We are delighted to announce that we have joined the Broadcast 2040+ campaign, which along with multiple other organisations and advocacy groups, calls on the UK Government to commit to protect broadcast services for decades to come.
Millions of people rely on universally available broadcast TV and radio services (Freeview TV and DAB/AM/FM radio). These services are most important to those who are most vulnerable in our society, including older people, those who are isolated (e.g. in rural communities), and those on lower incomes and people struggling with the cost of living.
The Government’s current policy means these services are only guaranteed until the early 2030s – just a few years away. We are seeking a public commitment from Government to safeguard broadcast TV and radio until 2040 and beyond.
We have joined the campaign along with a broad and growing coalition of voices, including Silver Voices, Age UK, VLV, the Children’s Media Foundation, the Rural Services Network and Arqiva.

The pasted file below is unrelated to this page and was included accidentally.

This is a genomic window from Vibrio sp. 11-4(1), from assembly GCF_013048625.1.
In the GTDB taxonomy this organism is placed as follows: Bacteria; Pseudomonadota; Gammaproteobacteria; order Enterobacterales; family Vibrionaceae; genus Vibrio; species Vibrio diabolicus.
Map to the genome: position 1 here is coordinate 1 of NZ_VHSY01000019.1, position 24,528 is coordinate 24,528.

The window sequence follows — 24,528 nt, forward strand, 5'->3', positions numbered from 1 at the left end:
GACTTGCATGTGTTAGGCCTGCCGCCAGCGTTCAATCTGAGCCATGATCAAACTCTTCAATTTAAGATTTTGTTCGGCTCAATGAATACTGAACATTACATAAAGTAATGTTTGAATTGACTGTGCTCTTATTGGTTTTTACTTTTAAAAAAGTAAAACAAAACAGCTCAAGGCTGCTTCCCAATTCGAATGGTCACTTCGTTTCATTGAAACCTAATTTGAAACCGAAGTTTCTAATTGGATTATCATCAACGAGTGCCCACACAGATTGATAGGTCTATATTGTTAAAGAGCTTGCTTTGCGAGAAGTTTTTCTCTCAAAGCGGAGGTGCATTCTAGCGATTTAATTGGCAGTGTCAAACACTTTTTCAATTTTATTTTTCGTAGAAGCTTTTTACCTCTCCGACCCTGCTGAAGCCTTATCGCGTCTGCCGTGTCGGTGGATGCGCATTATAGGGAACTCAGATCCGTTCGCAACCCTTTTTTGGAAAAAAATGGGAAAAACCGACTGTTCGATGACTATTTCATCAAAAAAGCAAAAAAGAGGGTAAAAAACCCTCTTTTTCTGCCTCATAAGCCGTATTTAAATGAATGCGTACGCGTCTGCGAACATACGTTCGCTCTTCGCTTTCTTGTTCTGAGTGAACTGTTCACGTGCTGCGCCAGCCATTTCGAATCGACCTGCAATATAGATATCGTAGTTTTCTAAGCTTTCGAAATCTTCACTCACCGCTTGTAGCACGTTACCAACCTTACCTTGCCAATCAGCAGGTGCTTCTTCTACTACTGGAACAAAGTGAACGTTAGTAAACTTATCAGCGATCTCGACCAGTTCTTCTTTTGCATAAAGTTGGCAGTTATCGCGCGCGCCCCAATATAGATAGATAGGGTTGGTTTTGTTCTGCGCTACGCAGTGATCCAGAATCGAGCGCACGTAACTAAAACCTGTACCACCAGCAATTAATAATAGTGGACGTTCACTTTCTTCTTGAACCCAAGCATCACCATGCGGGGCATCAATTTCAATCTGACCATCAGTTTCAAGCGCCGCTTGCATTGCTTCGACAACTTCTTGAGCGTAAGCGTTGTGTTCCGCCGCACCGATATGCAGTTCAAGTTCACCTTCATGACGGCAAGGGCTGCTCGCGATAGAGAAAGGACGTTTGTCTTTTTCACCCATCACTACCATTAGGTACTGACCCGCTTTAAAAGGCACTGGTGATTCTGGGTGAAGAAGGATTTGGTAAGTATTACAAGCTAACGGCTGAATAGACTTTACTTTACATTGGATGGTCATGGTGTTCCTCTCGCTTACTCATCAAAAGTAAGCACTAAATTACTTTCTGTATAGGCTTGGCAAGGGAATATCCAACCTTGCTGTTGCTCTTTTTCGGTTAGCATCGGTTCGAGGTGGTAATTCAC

Those living in our most rural communities are more reliant on broadcast TV and radio, due to insufficient broadband and network connectivity. Protecting their ability to access TV and radio is essential.
Monthly subscriptions to streaming services represent a growing expense which many people on lower and fixed incomes struggle to afford. Everyone has the right to access news, entertainment and broadcast TV and radio provide universal ‘free to air’ services that must be protected.
Many older people struggle to access online services, or simply prefer to watch or listen to broadcast TV and radio. Protecting the UK’s broadcast services is vital to supporting older members of the community, ensuring they remain connected and included in our society.
The campaign supports our organisation’s aims and goals. We are proud to be a part of the Broadcast 2040+ campaign and look forward to working with our fellow partners to secure the future of broadcast TV and radio.
For more information on the campaign please visit www.broadcast2040plus.org, and if you have any questions, please do not hesitate to reach out.
Author: Elizabeth Anderson, Chief Operating Officer at the Digital Poverty Alliance